Woe is Them!

Memorial Day weekend marks the beginning of the beach season where The Curmudgeon lives – or the shore season, as locals like to put it, and as reliable as clockwork, Memorial Day weekend saw an article in the Philadelphia Inquirer about how shore store owners are having a hard time finding people to work for them.

Let The Curmudgeon tell you about these people.  To them, EVERY year was a bad year: the weather was bad, the economy was bad, newspapers scared people off.  They’re full of excuses they use to hide their disappointment that even though they were raking in money hand over fist and essentially earning a year’s living in just three months, they’re bitter that they didn’t rake in even more.

Rodeo Drive it is not

The reason these business owners have such a hard time finding help is simple:  they want something for as close to nothing as possible.  A lot of resort-area businesses actually import teenagers from Europe (the white countries only) to scoop ice cream, wait tables, take the tickets at the ferris wheel, and ring up purchases of cheap t-shirts.  The visas that enable these kids to enter the country for a few months to work are in shorter supply this year, though – a situation that almost certainly will change in the near future because the Trump Organization, which operates numerous golf courses and resorts, is a notorious consumer of special visas to important cheap labor for work that absolutely could be performed by Americans.  That won’t help these particular resort-area businesses this year, though, so the business owners are wringing their hands with worry: “What are we going to do? We can’t find people to work for us.”

Here’s an idea:  offer better wages.

The Inquirer article noted that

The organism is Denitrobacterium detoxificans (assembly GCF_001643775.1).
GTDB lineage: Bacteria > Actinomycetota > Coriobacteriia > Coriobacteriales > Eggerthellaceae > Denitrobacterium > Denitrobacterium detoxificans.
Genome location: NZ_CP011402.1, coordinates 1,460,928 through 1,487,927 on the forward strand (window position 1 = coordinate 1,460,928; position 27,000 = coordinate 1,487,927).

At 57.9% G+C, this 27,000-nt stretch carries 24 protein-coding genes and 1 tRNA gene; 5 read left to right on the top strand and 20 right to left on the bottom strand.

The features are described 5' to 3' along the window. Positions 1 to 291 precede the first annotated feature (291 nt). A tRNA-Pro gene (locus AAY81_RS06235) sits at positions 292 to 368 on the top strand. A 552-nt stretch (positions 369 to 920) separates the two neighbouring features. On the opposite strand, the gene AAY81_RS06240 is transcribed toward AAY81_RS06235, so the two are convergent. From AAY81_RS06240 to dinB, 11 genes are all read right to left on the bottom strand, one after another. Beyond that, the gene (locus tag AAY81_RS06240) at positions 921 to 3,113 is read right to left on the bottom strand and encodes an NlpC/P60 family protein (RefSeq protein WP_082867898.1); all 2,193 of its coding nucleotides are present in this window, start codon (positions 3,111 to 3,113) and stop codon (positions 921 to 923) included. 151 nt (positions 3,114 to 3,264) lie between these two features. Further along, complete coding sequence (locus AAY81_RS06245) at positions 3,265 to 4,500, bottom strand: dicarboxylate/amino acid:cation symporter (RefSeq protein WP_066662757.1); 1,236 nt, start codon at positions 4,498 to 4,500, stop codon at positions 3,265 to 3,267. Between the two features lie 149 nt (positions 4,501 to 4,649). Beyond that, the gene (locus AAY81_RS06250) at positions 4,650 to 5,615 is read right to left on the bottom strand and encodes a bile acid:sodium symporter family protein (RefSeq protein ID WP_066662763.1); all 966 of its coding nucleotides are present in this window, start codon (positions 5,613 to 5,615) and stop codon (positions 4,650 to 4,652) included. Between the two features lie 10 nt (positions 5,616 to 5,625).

New Jersey raised its minimum wage in January from $8.44 to $8.60 an hour – which prompted some Shore business owners to look for more experienced employees.

 “Because the minimum wage continues to go up, we can’t afford to hire younger kids,” said Chris Kazmarck, the manager at Surf Mall.  “We can’t afford to train them for as long as we used to in the past.”

 So, if we’re to believe Mr. Kazmarck, a 16-cent increase in the minimum wage – 16 cents! – has necessitated a complete change in his approach to hiring.

He must’ve said this in a telephone interview because there’s no way he could make such a statement with a straight face to a reporter standing right in front of him.

It seems to The Curmudgeon that there’s a pretty simple solution to this problem:  pay your help better.  If $8.60 doesn’t bring in either the quality or quantity of applicants you seek, offer $9.  If $9 doesn’t do the trick, try $9.50.  It’s the law of supply and demand, plain and simple:  keep going until you get the help you need – help raking in all that money you’re making.  And if you have to pay so much that you can’t make any money?  Well, you need to find another line of work.

The problem is that these store owners are greedy. They’ve set themselves up to expect to earn a year’s income in just three months, which is pretty damn lazy, and they’re so greedy for every last dime they can rake in that they refuse to pay their help a decent wage.

The Curmudgeon, for one, finds it impossible to sympathize with them.

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Comments

  • barbelaine421@mail.com  On June 6, 2018 at 11:33 am

    I have no sympathy either. In fact, I’d like to see a reporter examine the industry and the exploitation of these kids.

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